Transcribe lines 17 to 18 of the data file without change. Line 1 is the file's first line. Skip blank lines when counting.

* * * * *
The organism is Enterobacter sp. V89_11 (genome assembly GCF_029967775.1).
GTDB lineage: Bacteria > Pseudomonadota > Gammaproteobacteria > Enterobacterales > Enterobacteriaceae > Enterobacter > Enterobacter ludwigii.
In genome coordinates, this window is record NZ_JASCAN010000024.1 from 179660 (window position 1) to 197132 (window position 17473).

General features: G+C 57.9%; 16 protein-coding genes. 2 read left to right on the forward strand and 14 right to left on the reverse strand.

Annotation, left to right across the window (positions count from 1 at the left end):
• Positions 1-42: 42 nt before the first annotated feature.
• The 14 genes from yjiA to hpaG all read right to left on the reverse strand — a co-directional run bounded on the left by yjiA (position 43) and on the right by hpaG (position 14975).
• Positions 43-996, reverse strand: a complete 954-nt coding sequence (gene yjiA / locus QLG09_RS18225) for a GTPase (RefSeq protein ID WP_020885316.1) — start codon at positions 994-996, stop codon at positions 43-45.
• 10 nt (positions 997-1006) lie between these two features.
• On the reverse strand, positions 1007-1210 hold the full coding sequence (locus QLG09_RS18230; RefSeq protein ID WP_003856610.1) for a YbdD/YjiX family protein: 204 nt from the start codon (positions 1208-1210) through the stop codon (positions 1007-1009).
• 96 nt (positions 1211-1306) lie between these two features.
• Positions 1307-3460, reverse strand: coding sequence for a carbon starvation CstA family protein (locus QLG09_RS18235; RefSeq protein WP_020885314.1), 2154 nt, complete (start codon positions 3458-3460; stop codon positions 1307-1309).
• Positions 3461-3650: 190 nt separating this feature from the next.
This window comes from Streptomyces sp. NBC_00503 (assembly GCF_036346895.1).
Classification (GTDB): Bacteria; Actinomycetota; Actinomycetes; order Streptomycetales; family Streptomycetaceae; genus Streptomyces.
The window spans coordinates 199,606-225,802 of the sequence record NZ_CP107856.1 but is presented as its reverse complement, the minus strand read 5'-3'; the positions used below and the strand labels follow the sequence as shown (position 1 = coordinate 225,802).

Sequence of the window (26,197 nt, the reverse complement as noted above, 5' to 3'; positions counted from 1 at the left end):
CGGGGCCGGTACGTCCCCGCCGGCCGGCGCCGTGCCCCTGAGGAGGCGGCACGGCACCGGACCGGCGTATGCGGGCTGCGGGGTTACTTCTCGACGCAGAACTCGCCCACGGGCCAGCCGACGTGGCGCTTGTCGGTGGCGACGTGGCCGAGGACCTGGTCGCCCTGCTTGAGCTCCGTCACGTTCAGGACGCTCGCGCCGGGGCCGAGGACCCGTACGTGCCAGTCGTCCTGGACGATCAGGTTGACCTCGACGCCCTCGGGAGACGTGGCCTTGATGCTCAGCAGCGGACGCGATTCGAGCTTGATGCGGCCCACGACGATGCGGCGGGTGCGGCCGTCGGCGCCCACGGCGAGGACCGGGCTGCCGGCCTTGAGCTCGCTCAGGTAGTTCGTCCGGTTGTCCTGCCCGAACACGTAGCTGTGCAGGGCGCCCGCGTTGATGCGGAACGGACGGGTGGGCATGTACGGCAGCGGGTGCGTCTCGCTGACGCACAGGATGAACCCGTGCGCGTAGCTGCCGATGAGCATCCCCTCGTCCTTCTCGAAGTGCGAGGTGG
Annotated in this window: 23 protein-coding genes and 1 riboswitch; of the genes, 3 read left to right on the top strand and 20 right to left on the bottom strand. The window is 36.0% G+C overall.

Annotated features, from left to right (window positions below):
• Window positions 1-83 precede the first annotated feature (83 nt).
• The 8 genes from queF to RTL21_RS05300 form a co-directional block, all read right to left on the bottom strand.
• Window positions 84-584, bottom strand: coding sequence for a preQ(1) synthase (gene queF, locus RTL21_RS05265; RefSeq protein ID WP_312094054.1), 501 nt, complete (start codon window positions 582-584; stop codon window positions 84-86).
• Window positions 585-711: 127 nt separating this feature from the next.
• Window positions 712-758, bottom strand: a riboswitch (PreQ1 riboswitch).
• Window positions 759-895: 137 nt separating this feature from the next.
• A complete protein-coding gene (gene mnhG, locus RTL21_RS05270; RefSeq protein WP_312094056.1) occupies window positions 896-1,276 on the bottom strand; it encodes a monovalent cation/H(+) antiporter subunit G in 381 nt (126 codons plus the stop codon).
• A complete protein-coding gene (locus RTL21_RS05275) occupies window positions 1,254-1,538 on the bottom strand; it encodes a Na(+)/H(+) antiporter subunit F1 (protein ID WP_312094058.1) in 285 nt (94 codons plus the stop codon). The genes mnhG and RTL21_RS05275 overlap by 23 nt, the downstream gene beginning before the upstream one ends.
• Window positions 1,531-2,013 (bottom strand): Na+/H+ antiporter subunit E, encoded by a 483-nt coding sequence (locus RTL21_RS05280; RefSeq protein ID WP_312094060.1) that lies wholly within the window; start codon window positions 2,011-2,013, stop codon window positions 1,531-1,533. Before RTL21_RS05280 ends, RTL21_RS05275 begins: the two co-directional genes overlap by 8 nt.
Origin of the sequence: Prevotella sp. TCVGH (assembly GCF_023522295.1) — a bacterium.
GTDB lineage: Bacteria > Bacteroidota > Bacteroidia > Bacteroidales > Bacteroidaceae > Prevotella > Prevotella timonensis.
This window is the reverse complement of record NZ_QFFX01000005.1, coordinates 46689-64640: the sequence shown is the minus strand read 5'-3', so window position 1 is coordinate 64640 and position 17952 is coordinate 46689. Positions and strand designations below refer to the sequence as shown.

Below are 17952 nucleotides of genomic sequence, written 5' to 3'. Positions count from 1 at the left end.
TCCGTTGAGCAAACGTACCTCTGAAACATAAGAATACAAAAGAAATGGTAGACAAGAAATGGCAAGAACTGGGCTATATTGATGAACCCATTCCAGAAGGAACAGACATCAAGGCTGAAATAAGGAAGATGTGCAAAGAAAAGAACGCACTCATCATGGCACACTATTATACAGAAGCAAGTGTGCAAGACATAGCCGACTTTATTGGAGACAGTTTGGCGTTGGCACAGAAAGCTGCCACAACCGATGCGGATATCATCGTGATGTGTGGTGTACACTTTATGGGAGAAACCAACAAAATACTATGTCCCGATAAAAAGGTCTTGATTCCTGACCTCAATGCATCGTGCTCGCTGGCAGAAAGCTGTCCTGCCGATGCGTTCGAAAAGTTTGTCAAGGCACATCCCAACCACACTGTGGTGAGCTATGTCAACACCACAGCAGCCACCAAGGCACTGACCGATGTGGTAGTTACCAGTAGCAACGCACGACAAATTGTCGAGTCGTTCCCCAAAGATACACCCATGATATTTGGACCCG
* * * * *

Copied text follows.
Sequence of the window (26,197 nt, the reverse complement as noted above, 5' to 3'; positions counted from 1 at the left end):
CGGGGCCGGTACGTCCCCGCCGGCCGGCGCCGTGCCCCTGAGGAGGCGGCACGGCACCGGACCGGCGTATGCGGGCTGCGGGGTTACTTCTCGACGCAGAACTCGCCCACGGGCCAGCCGACGTGGCGCTTGTCGGTGGCGACGTGGCCGAGGACCTGGTCGCCCTGCTTGAGCTCCGTCACGTTCAGGACGCTCGCGCCGGGGCCGAGGACCCGTACGTGCCAGTCGTCCTGGACGATCAGGTTGACCTCGACGCCCTCGGGAGACGTGGCCTTGATGCTCAGCAGCGGACGCGATTCGAGCTTGATGCGGCCCACGACGATGCGGCGGGTGCGGCCGTCGGCGCCCACGGCGAGGACCGGGCTGCCGGCCTTGAGCTCGCTCAGGTAGTTCGTCCGGTTGTCCTGCCCGAACACGTAGCTGTGCAGGGCGCCCGCGTTGATGCGGAACGGACGGGTGGGCATGTACGGCAGCGGGTGCGTCTCGCTGACGCACAGGATGAACCCGTGCGCGTAGCTGCCGATGAGCATCCCCTCGTCCTTCTCGAAGTGCGAGGTGG